At the core of designer education, though not specific to design, we have the ‘project’ as a unit that designers learn to apply their skills and competencies to. The ‘project’ is a process through which occupations organize themselves to attain market power and recognition, and it is an essential component of design attitude. Though in design this ‘project’ splits itself in natural science and fine arts led projects, designers marry both types of project attitudes depending on context and application. The reality of business is one of initiatives that can be described as projects, or a combination of projects that run through a number of stages that require different skill sets and competencies, rely on different ceremonies, rituals that are important and align with what designers can do by training, beyond instinct and experience.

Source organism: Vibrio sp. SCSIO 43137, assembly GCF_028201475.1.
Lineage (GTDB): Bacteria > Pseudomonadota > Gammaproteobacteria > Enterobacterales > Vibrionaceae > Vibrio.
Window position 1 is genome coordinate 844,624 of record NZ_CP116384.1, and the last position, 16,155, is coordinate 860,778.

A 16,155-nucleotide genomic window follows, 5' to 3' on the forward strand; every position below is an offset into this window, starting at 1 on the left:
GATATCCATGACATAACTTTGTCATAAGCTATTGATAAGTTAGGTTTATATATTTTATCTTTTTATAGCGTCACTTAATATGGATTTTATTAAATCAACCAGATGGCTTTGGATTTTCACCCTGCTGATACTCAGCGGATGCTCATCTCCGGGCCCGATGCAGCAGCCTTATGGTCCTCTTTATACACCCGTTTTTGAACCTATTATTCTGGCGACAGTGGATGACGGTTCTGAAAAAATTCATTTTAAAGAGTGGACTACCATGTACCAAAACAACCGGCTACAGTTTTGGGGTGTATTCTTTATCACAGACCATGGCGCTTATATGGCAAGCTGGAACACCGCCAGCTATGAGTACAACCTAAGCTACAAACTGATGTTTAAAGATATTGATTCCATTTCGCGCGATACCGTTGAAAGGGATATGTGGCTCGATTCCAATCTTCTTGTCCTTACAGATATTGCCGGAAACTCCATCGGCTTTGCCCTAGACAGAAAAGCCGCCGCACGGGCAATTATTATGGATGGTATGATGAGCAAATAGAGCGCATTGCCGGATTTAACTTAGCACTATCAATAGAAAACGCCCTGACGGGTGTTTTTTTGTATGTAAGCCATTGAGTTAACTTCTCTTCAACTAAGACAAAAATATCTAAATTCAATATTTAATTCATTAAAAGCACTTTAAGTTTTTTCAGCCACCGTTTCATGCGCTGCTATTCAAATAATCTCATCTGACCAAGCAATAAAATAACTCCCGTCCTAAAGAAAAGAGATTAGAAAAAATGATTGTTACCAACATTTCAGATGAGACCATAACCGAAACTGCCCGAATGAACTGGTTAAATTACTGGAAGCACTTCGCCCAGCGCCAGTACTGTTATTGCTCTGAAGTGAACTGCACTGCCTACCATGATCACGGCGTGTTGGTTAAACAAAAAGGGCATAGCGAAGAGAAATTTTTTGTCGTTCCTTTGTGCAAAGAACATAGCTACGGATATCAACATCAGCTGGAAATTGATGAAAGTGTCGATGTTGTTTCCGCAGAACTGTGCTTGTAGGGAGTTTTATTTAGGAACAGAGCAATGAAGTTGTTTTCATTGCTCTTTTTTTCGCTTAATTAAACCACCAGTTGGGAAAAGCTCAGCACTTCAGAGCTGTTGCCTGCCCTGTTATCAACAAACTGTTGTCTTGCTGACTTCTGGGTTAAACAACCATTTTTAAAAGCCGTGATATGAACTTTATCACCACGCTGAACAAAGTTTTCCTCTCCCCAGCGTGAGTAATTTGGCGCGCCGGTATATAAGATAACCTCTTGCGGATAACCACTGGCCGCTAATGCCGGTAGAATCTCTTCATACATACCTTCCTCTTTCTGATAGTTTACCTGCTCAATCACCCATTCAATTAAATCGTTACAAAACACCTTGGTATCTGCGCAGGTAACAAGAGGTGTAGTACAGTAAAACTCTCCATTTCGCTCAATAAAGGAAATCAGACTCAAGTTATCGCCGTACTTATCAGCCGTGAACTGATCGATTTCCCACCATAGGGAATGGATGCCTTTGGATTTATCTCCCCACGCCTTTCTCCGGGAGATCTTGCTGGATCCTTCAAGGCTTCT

This can be observed across a wide range of design professionals, the ‘project’ itself as a means to an end in an ongoing battle for design to be recognized and accepted as a credible profession in the midst of others, something typical of other occupations that use the project as a means to assert their place in society.